Per Åhlin is a legendary Swedish animator who has given the animated film an increased status and place in Swedish film history. When the feature film I huvet på en gammal gubbe premiered in 1968, the audience sensationally saw a mix of elements where the animated components formed the bulk of the film and the live action a smaller part. Prior to this, all animated Swedish films had been short films, although attempts at longer features had been made. Never before had a Swedish film with such comprehensive animated features been shown at the cinema.
Per Åhlin is a self-taught cartoonist (born 1931 in Hofors), who, after growing up in Småland, established himself as an illustrator, theatre director, scenographer, animator and more.
Åhlin founded his animation company Pennfilm in 1970 in Skåne and made his second feature film, Dunderklumpen in 1974, a mixed film in which cartoon characters acted out in the mountain scenery alongside live actors. The technical achievement and artistic experimentation made him genuinely popular and awarded him a Guldbagge. Per Åhlin also renewed the Swedish animated film industry with the TV series about Alfons Åberg and Lilla spöket Laban – both became beloved favorites.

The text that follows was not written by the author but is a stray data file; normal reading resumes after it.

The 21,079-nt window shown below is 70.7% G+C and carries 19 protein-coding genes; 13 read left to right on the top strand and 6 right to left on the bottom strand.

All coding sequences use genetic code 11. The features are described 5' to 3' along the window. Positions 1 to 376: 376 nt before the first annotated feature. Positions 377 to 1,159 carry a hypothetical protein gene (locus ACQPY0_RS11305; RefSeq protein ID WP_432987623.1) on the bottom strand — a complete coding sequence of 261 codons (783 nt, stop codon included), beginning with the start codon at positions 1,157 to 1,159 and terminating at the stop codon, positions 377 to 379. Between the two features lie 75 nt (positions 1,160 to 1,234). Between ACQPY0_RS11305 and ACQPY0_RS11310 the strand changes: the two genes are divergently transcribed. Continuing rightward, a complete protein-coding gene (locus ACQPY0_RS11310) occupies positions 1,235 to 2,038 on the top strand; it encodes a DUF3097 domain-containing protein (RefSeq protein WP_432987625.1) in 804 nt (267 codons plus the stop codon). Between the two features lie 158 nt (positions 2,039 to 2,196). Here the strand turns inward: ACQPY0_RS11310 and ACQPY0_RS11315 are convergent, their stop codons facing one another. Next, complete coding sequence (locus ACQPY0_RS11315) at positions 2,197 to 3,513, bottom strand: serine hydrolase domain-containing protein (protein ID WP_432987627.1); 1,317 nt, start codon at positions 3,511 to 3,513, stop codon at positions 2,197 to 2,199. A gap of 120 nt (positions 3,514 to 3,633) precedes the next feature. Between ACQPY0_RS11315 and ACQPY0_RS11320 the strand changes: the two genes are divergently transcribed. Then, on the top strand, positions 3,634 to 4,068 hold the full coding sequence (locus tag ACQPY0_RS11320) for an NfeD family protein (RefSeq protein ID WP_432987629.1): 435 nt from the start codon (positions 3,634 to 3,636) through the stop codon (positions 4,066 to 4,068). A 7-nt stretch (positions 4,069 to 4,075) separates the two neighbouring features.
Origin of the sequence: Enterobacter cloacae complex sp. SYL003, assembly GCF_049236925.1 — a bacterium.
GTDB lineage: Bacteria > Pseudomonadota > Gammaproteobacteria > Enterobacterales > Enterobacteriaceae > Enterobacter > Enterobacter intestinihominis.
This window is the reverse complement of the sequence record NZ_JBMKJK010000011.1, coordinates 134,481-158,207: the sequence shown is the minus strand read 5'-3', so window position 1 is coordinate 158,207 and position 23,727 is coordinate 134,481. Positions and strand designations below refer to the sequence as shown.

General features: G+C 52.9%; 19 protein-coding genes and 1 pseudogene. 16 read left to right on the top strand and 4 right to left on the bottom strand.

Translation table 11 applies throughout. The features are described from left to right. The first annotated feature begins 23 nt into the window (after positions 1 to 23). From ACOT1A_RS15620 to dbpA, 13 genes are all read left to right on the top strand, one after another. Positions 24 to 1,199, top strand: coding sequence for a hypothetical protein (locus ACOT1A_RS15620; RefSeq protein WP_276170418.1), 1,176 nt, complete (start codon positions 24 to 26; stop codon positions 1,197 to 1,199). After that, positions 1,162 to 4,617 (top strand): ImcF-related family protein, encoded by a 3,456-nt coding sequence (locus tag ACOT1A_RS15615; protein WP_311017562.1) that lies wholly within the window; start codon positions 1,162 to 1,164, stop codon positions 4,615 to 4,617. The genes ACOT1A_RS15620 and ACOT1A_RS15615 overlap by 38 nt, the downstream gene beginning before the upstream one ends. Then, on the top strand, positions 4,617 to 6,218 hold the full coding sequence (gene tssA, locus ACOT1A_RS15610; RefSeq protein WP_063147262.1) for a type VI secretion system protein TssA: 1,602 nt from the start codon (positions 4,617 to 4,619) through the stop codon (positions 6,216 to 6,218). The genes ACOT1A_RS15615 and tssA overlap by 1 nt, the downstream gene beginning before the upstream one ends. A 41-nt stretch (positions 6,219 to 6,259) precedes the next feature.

The animated feature film Resan till Melonia (1989) is Per Åhlin’s most ambitious work, inspired by Shakespeare’s The Tempest. For the first time, Åhlin made a fully animated feature film populated with characters from his own universe. Hundhotellet (2000), a playful thriller parody, became Per Åhlin’s fourth animated feature film. The last time we saw a new movie by Per Åhlin at the cinemas was in 2013, when Emil and Ida i Lönneberga opened.
However, the most famous, controversial and beloved of all Per Åhlin’s movies is still Tage Danielsson’s Sagan om Karl-Bertil Jonssons julafton. First broadcast in 1975, it has been shown on Swedish National Television (SVT) every Christmas Eve for over forty years. Having various meanings its spirit and message could still be considered relevant even today.